Wednesday, December 23, 2009

A Tough Year for the Catholic Church.

Paul Murphy writes for the Huffington Post about the trying times the Church is going through.

Having, as I do, a lingering religious sensibility and an attachment to Mother Church, is a complicated and confusing experience. One can be saddened and angered by repeated revelations of predatory behavior, mostly homosexual, mostly against children and adolescents, by priests and other church operatives, yet somehow be satisfied to read about moral failings a class of men who have too often distorted the call to serve the God of Love into an urge for power and cruelty.

It has been a particularly tough year for the church in Ireland, which has been over many generations the primary root of the church in America. In May, a government-sponsored commission delivered a report on church-run institutional schools that unflinchingly piled up details with a force that seemed to echo the violence of the incidents it described:

Punching, flogging, assault and bodily attacks, hitting with the hand, kicking, ear pulling, hair pulling, head shaving, beating on the soles of the feet, burning, scalding, stabbing, severe beatings with or without clothes, being made to kneel and stand in fixed positions for lengthy periods...

And on it went.


Nor have Irish priests in particular escaped the harsh light of state investigation. Last month a second scorching report reviewed 320 children's complaints of violation by priests in the Dublin Archdiocese, and concluded that, over three decades, through 2004, the administrations of four successive archbishops had been less concerned about helping victims than "the maintenance of secrecy, the avoidance of scandal, the protection of the reputation of the church, and the preservation of its assets."

These motives sometimes seem to me most culpable of all. Many of the abusers are mentally unhealthy persons who are in some sense stalked by their own unnatural sexual desires, but men in power who have belittled the offenses of these persons, and re-assigned them to places here they could offend again, were free to act righteously and did not. And despite the many necessary adjustments that hierarchies have made to handling cases of abuse more responsibly, there remains in the church a smugness about its own wisdom and virtue, a resistance to observation from the outside, and a pretense that nothing very significant or potentially transformative has been revealed.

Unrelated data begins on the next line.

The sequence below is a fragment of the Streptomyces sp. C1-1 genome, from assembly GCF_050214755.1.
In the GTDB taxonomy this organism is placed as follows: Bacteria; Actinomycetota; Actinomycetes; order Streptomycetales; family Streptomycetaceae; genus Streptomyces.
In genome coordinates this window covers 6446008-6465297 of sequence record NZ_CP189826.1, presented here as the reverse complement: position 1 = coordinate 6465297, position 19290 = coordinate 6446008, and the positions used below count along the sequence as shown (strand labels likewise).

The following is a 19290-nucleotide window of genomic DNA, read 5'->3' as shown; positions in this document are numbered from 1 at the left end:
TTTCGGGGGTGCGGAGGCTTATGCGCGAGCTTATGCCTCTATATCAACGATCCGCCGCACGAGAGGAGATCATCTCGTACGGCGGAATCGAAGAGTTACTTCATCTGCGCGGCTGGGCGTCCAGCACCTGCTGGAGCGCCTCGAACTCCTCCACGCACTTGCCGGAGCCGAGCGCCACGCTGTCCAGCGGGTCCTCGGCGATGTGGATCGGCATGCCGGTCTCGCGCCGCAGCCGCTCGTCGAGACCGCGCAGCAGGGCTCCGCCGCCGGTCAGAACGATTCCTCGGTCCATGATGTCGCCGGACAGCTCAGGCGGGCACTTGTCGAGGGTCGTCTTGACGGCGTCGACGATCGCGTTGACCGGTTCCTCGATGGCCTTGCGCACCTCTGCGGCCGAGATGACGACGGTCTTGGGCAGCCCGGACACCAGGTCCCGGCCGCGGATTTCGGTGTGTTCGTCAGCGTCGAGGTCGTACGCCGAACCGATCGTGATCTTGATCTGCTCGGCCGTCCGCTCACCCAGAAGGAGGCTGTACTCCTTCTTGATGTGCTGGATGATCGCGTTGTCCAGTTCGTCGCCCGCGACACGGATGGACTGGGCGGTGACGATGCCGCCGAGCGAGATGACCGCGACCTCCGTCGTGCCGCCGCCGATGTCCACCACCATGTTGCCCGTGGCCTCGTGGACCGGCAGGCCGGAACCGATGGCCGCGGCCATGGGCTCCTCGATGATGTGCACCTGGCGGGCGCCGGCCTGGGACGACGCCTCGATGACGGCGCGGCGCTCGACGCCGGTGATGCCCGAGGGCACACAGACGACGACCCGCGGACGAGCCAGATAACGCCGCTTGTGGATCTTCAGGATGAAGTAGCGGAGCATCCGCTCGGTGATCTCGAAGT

I am thinking of men close to home, such as Cardinal Edward Egan, recently retired archbishop of New York and previously bishop of Bridgeport, Connecticut, who in depositions revealed by theTimes early this month, retreated behind his legalistic training to challenge the gravity of sexual malfeasance under that earlier watch. The claims of abuse expressed by 19 persons in that diocese, he argued, were not "a significant segment or factor" in a population of 360,000 Catholics. And I think of the bishop of my own diocese of Brooklyn, Nicholas DiMarzio, who taped supportive phone messages for a local state-legislator who has helped to save a statute of limitations on lawsuits charging clerical abuse. DiMarzio, by the way, succeeded a man who had been waist deep in the Boston cover-up scandal that undid Cardinal Bernard Law.

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